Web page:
“Why does the supermarket only carry Tree Crap??”

I’ve often noticed that the supermarket next door to my parent’s home has very poor inventory control. They buy huge quantities of brands that not many people buy (seriously? half an aisle of Goya beans?), while they quickly run out of their meager supplies of the good stuff, and fail to replace it – obviously, if they sell not so much of something, they should not carry much of it – and so the cycle of unnecessarily low sales continues.

So why the heck does this happen? How are the store managers so bone-headed as to think that people actually want to eat Goya beans? Why can I only buy Tree Crap orange juice when I would like Tropicana? Don’t they want to make more money?

Perhaps we could explain the problem as one of an extensive-form game, in which the first period sees the consumer choosing whether or not to buy the product; the second period sees the seller keeping or replacing the product with a different brand; intuitively, the seller will choose to keep the same brand if the consumer buys in the previous round, and replace otherwise. We then repeat this indefinitely, with a discount factor . For the lay people, the discount factor indicates how much one cares about future times one will have to consume Tree Crap or Tropicana.

 

 

We don’t assume that the seller is all stupid, in that they know which one commands a greater price and still won’t sell it, but that they are only mostly stupid; and there is a big difference between mostly stupid, and all stupid. We assume that they can only tell how much people like the item by whether they are willing to buy it when it is sold. Now, if they actually had the brains to do a SURVEY or something (God, why can’t they do something so simple?), then this would be a moot point, as they could easily figure out which was more liked, but as it is, they can’t figure that out since they ain’t got no brains. (Did someone say brains? mmm….)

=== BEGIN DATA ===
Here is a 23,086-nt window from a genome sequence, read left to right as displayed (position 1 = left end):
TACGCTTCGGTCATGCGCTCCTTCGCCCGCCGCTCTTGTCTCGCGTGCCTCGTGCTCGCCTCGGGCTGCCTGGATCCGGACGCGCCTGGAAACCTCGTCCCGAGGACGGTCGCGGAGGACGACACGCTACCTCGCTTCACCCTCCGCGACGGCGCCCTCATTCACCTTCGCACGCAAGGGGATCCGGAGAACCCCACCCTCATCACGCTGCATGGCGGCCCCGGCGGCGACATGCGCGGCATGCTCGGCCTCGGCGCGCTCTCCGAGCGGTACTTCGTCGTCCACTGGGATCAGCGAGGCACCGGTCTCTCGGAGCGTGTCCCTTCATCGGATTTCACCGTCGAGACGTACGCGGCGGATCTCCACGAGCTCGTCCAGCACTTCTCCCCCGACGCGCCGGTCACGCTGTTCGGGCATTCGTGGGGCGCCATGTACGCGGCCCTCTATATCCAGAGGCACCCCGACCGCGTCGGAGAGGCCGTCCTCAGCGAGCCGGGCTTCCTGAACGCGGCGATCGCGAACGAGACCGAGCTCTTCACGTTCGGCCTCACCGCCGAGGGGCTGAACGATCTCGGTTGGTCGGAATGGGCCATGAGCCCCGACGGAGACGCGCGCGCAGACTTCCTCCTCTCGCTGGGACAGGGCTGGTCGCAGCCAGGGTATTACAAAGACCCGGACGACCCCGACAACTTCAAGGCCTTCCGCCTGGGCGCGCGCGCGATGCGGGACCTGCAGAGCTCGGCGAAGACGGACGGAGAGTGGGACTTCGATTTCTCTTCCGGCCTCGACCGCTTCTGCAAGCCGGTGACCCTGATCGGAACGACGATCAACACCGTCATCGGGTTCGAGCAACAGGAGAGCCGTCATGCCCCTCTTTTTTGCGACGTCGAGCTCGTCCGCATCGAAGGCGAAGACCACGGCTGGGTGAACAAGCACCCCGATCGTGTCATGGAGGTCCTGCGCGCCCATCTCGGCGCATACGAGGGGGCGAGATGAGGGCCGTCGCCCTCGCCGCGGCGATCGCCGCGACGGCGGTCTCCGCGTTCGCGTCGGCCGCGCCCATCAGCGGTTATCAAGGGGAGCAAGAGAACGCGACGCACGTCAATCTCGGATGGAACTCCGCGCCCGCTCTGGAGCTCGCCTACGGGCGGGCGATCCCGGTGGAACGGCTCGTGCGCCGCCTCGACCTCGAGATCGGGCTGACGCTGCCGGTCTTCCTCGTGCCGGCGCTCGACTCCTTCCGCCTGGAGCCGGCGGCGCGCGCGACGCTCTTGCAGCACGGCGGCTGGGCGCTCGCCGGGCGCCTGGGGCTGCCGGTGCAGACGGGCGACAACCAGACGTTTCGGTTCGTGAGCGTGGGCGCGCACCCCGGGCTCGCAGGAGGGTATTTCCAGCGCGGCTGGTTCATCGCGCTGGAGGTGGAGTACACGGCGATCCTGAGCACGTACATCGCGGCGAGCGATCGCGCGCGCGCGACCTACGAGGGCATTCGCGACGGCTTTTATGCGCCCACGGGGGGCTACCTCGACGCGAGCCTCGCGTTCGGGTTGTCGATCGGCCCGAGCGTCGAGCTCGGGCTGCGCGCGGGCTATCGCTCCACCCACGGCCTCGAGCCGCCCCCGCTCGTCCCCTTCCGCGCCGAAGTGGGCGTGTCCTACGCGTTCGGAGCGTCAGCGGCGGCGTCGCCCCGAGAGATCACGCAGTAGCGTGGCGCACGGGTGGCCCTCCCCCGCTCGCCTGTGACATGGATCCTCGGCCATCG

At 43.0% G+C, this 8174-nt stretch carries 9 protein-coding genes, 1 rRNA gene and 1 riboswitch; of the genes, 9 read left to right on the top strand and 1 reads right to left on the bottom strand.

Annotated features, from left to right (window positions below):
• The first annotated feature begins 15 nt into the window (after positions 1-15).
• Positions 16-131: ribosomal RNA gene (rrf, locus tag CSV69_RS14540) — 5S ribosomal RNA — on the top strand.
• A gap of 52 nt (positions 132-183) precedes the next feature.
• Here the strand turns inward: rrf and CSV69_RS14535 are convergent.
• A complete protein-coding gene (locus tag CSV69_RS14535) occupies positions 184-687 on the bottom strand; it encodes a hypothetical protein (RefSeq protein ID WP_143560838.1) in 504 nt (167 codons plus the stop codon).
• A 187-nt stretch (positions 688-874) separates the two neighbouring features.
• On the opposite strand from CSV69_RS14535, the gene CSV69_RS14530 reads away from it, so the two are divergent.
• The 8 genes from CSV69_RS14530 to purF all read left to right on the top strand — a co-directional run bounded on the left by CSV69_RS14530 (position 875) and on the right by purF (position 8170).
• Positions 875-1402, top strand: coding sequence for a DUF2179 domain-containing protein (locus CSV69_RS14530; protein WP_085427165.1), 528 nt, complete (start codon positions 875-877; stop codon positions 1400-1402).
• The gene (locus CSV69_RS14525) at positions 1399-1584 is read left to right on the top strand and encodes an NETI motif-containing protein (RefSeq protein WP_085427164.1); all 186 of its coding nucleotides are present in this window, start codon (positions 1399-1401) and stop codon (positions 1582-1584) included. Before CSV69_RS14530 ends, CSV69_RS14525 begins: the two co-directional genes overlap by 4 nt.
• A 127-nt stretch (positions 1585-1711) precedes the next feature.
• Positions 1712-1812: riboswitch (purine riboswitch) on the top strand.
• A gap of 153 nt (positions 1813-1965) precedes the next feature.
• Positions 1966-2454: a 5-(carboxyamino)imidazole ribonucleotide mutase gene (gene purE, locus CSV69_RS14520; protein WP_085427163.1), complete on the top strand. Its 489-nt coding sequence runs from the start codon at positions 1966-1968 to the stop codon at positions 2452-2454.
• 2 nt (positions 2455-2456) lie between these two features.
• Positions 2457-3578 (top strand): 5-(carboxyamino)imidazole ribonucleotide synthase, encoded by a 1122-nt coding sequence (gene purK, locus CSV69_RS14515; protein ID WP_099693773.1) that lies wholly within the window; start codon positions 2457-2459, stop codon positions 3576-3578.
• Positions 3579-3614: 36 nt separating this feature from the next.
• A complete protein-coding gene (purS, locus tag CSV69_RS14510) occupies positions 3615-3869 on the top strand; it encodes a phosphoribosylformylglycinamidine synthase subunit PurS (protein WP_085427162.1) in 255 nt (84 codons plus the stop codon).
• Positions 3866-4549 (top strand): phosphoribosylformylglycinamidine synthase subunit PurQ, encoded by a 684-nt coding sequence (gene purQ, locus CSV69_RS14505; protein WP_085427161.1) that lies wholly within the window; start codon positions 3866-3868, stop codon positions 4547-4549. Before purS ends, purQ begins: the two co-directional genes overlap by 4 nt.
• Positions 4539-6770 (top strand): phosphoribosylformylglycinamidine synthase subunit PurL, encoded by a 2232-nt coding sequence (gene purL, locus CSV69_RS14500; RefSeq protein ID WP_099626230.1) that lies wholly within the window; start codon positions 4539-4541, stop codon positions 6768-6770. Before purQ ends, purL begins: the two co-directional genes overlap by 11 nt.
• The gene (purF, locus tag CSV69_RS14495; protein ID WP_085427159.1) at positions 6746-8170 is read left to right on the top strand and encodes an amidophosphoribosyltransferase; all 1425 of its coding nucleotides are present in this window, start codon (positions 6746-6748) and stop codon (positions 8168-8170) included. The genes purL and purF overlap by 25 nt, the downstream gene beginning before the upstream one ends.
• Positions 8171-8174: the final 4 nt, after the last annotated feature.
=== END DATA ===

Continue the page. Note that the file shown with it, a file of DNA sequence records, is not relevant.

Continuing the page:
Let the net value of Tree Crap to the consumer be , and the net value of Tropicana to the consumer be . If

is sufficiently small, so that
,
the payoff to the consumer from buying the Tree Crap:

is greater in each period than from sitting it out and waiting for the next time for Tropicana:

– ya just gotta get yer orange juice, even if it’s Crappy.

Now of course, there is more than one consumer involved in the supermarket, so the model above isn’t quite right. Besides, if there were only one consumer, the supermarket wouldn’t be able to make much of a profit now, would it?

So let’s change what happens in the first period to adapt to these circumstances. We still consider two brands, Tree Crap and Tropicana, whose values, and (respectively) to consumers are the same across all N of them. We set it so the seller only provides the same brand in the next period if K of the consumers buy the item, where 0 < K < M. In non-technical terms, this means that the seller only keeps on selling Tree Crap if enough people keep on buying it.

Consider the following three cases:

(1) Suppose less than K – 1 other consumers are willing to purchase Tree Crap, and the rest refuse to stoop to that level. Then from the perspective of the individual consumer, he might as well purchase Tree Crap in that period, since his purchase will not lead to the seller providing Tree Crap in the next opportunity to buy orange juice.

(2) Suppose exactly K-1 other consumers are willing to purchase Tree Crap. Then the situation for the individual consumer is exactly the same as that in our initial case with only one consumer, since he makes the difference between the seller offering Tree Crap or Tropicana in the next period. Thus he will buy if and only if
.

(3) Suppose at least K other consumers are willing to purchase Tree Crap. Then the individual consumer might as well buy the Tree Crap, since he’s doomed to more Tree Crap next time, too.

Notice that situation (3) does not depend on . Thus, no matter how much one cares about future opportunities to buy orange juice, it is a Bayesian Nash equilibrium to buy Tree Crap in every period if everyone else is, too. Which of course means that the seller will keep on selling it. Why can’t they just do a frikkin’ survey???

Advertisements


Leave a Reply

Fill in your details below or click an icon to log in:

WordPress.com Logo

You are commenting using your WordPress.com account. Log Out / Change )

Twitter picture

You are commenting using your Twitter account. Log Out / Change )

Facebook photo

You are commenting using your Facebook account. Log Out / Change )

Google+ photo

You are commenting using your Google+ account. Log Out / Change )

Connecting to %s